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When mom refuses to move

 

Question: My mom is 88. She has lived independently very well, but is beginning to have short-term memory loss. My sister and I visited her last summer and, together, investigated assisted living facilities. Mom liked one in particular. Recently, mom got the flu and an infection. Now she realizes she really can't live alone anymore. In her own words, she was “deluding herself” that she is OK on her own.

My sister went to Seattle to help mom prepare for the move—downsizing, re-visiting facilities, etc. She said that mom talked a lot about Alzheimer’s (her sister just died from the disease) and about memory loss. My siblings and I are on board with the move but now mom is waffling—going back and forth and resisting any suggestion that now is the time. Today, my sister and mom put down the deposit on a unit. The facility rep knows that mom is having mixed feelings but told us there is a perfect unit available right now. Mom says she won't be forced. She says she may be ready in three to six months. What are your thoughts?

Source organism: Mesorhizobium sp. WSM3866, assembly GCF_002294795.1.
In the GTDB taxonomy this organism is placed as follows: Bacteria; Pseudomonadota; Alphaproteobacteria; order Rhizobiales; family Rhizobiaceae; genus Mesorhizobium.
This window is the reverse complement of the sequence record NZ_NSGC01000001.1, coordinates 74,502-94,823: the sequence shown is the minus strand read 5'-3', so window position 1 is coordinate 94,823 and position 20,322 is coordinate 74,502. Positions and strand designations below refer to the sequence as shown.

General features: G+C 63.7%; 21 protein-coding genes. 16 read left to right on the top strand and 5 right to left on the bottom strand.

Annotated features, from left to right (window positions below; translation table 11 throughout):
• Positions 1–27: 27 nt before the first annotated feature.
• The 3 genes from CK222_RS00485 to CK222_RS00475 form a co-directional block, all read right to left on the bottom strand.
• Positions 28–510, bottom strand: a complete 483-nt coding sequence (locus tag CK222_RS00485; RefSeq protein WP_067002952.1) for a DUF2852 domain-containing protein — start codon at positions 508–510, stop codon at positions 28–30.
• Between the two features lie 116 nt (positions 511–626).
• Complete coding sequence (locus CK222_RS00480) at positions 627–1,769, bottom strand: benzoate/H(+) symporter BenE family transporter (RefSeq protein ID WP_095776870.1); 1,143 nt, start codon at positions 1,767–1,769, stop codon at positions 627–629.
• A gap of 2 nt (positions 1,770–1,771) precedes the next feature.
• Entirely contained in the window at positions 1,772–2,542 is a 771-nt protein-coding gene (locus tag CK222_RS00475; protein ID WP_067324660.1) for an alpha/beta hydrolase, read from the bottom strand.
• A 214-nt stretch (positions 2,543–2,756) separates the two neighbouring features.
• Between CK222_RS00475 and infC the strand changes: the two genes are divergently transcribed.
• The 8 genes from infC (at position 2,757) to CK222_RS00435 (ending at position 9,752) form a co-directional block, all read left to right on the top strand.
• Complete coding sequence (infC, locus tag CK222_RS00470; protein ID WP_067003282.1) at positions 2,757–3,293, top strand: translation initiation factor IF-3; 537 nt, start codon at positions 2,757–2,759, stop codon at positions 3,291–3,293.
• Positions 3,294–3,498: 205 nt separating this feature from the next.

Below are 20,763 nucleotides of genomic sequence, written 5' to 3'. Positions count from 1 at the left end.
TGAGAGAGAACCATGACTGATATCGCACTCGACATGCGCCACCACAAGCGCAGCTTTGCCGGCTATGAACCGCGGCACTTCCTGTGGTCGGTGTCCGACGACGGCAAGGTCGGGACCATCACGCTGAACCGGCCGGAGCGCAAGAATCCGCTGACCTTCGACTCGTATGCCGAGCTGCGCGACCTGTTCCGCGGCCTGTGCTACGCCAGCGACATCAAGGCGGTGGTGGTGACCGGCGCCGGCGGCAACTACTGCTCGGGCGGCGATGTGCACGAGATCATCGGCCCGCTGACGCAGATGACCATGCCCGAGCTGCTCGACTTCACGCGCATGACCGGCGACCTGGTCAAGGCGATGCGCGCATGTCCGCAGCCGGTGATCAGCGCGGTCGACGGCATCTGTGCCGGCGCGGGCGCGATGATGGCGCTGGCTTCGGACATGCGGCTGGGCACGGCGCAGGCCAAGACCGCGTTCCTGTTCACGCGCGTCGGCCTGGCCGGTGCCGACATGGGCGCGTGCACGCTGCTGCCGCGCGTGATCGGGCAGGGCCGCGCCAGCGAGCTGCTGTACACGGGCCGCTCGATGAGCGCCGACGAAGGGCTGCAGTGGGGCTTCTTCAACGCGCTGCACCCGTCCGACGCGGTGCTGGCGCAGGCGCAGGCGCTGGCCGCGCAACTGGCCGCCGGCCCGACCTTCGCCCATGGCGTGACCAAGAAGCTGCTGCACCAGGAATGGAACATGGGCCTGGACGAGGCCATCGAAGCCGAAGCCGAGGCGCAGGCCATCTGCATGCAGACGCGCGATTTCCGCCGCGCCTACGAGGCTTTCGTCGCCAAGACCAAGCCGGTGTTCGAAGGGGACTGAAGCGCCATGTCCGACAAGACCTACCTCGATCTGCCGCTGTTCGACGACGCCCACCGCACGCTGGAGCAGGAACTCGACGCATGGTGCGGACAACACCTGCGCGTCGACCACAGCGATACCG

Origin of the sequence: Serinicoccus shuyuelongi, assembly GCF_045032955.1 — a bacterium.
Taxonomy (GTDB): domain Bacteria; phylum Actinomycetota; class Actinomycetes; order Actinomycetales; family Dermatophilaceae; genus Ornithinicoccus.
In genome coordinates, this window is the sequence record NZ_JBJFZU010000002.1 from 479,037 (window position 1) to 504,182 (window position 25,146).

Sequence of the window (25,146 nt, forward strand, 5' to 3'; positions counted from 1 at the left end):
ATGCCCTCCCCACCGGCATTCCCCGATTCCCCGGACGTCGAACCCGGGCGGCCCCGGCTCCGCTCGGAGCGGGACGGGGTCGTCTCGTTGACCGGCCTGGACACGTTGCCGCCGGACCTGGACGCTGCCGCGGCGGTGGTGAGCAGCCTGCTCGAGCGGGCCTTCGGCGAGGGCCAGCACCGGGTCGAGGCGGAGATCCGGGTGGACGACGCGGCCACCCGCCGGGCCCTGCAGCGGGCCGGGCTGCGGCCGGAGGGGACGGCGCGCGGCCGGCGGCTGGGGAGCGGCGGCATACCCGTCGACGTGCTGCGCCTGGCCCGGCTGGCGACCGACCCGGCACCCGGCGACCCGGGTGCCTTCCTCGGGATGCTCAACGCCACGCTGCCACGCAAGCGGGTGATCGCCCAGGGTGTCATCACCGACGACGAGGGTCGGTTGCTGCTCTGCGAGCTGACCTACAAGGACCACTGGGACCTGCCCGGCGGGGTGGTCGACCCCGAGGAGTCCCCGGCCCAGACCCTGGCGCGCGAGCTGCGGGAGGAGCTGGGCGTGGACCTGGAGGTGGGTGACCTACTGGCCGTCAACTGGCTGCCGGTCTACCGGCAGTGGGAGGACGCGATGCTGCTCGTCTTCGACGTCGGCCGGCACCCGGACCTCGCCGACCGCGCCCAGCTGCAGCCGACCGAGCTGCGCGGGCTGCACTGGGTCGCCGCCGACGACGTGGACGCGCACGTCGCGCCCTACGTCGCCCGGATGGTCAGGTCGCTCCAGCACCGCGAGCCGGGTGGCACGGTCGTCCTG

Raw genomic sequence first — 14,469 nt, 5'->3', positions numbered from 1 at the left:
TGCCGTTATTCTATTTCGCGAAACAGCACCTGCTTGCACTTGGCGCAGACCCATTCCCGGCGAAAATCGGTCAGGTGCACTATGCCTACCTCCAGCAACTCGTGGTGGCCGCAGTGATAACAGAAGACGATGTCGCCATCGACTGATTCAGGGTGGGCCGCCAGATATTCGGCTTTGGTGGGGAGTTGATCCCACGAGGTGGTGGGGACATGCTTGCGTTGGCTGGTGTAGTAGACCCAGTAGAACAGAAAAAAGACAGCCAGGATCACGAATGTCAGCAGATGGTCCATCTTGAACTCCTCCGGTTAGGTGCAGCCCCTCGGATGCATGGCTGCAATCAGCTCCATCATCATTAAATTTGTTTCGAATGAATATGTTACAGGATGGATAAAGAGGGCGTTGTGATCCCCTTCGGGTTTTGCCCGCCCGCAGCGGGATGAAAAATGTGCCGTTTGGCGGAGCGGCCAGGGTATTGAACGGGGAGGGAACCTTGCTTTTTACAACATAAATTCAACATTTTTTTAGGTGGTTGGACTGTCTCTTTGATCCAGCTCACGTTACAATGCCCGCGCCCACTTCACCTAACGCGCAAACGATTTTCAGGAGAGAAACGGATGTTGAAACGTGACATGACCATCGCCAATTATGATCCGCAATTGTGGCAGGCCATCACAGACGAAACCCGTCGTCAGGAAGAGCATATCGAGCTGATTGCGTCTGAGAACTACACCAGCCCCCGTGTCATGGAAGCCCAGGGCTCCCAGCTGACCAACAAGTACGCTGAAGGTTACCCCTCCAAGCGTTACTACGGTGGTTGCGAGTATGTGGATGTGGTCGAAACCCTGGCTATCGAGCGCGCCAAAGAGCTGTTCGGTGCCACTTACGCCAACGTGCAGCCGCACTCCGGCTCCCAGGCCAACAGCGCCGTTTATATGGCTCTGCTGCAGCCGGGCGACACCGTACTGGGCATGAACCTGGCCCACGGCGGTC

Dr. Amy: I encourage you to talk with your mom and find out why she feels reluctant to make the move. What are her thoughts and feelings? What concerns does she have? This sounds easier than it is. She may simply say, “I just don’t feel ready.” Your challenge is to gently and respectfully peel back the layers of the onion, so to speak, until you get at the underlying reasons. You can do this by:

• confirming that she is in the driver’s seat and you are going to do what she wants;

• expressing empathy (by saying something like, “This is a big move. And it’s not just any move. I am sure it’s stirring up all kinds of feelings”);

• telling her that your goal is not to push her into doing what you think is right, but to help her remain in control for as long as possible and make decisions while she is healthy and able to do so.

By talking to your mom in this way, you may be able to get everything on the table and establish a clear picture of what the holdup is. There may be things you can address. It is also possible that she will not move just now. Whatever her decision, you will both feel better for having open and respectful conversation as you navigate this journey. All the very best to and your mom.

 

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